A critical factor for developing the potential of smallholders is setting up effective price-risk management and safety nets, Ms. Rawling told the meeting. She added: "These are essential and hard to do."
Dhano Sookoo, President of the Agricultural Society of Trinidad and Tobago, told the meeting that farmers' organizations, wherever and whenever they have been well structured and well organized, have served as "the catalyst for growth and the centre of development for that country's agricultural sector." Too often, she remarked, governments and policymakers have failed to harness the resources and potential of such organizations. Such groups, she said, "have played, and will continue to play, a key role in the reduction of poverty throughout the world."
The Agricultural Society of Trinidad and Tobago is a strong advocate for farmers, and takes strategic approaches focusing on bringing farmers together "under one single voice, enabling at the same time the collection of data as to the amount of the farmers' acreage and the types of crops being cultivated," she said.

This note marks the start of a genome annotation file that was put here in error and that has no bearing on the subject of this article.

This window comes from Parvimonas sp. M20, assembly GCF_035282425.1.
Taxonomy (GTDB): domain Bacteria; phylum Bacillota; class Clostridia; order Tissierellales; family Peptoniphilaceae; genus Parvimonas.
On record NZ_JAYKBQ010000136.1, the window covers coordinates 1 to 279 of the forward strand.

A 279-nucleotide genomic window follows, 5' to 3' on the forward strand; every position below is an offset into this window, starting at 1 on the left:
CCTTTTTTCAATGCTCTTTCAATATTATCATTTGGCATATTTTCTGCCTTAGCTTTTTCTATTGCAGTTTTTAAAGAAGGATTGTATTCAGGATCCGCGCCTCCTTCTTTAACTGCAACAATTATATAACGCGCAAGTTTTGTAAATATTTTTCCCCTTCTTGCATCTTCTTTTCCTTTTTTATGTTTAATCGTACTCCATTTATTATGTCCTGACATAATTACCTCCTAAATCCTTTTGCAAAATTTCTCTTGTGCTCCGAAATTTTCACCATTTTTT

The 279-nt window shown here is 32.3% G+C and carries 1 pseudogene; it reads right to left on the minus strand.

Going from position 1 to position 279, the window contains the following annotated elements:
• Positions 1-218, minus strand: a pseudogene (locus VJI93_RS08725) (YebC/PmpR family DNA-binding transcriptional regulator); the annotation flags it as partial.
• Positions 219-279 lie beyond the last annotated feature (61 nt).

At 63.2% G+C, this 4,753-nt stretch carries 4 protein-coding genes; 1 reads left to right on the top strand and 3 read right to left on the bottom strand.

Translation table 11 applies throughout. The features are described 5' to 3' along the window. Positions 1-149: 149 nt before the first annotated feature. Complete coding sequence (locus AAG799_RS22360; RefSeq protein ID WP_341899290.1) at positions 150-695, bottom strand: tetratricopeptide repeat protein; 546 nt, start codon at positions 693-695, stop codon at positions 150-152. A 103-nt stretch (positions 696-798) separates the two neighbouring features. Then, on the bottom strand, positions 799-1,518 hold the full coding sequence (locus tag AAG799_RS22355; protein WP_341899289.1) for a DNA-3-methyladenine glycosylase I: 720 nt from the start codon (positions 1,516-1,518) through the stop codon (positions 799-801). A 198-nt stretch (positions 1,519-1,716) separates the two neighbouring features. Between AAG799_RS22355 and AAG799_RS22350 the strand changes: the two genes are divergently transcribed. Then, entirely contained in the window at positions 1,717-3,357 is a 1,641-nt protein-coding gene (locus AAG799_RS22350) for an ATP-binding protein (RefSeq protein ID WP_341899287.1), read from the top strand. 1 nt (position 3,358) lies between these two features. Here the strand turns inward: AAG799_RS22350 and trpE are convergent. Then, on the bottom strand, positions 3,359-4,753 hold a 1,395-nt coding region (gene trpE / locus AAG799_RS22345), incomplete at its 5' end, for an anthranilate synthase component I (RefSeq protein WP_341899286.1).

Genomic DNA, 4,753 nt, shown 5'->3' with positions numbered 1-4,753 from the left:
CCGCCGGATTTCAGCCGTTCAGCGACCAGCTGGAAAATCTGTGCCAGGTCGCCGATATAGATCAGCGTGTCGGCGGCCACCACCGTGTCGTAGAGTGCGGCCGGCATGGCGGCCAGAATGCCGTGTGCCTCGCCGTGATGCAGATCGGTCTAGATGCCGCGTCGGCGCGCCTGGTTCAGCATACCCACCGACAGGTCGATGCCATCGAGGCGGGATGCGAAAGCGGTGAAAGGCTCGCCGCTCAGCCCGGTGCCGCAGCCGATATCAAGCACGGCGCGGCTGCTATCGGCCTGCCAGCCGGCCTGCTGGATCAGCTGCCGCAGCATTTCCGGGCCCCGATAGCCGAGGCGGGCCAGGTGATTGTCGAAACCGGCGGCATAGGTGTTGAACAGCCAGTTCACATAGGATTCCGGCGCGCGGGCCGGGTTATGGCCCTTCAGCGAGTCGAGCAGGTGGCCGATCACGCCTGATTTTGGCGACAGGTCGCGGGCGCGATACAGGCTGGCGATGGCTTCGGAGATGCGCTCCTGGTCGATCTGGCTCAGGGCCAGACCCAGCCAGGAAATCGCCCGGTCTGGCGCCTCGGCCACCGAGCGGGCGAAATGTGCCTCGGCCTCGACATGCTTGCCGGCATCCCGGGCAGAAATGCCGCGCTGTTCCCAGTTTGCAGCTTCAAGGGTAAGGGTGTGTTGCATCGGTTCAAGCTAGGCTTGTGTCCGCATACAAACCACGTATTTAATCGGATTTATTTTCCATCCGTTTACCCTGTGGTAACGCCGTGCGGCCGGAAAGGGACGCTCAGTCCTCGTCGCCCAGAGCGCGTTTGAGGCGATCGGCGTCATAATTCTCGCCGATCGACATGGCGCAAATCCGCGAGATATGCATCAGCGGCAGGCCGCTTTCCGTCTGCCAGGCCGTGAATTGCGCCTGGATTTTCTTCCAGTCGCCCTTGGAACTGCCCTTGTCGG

Associations working under the umbrella of the Society group together farmers producing similar crops, and monthly forums discuss problems and challenges that arise and seek joint solutions to them. A "tractor pool" has used Society dues and other sources of funding to buy tractors and make them available to farmers preparing their land for planting, and the collective nature of the Society has allowed it to negotiate financing and credit for farmers at reduced rates, Ms. Sookoo said. It has also found ways to provide credit to farmers who do not have formal title to their land and in the past have been unable to obtain loans. Those steps, combined with an irrigation programme and input into government decisions on upgrading roads and other infrastructure, have led to increased harvests.
"The increase in production means an increase in income," said Ms. Sookoo. "More money available means more opportunity for farmers to improve their lives."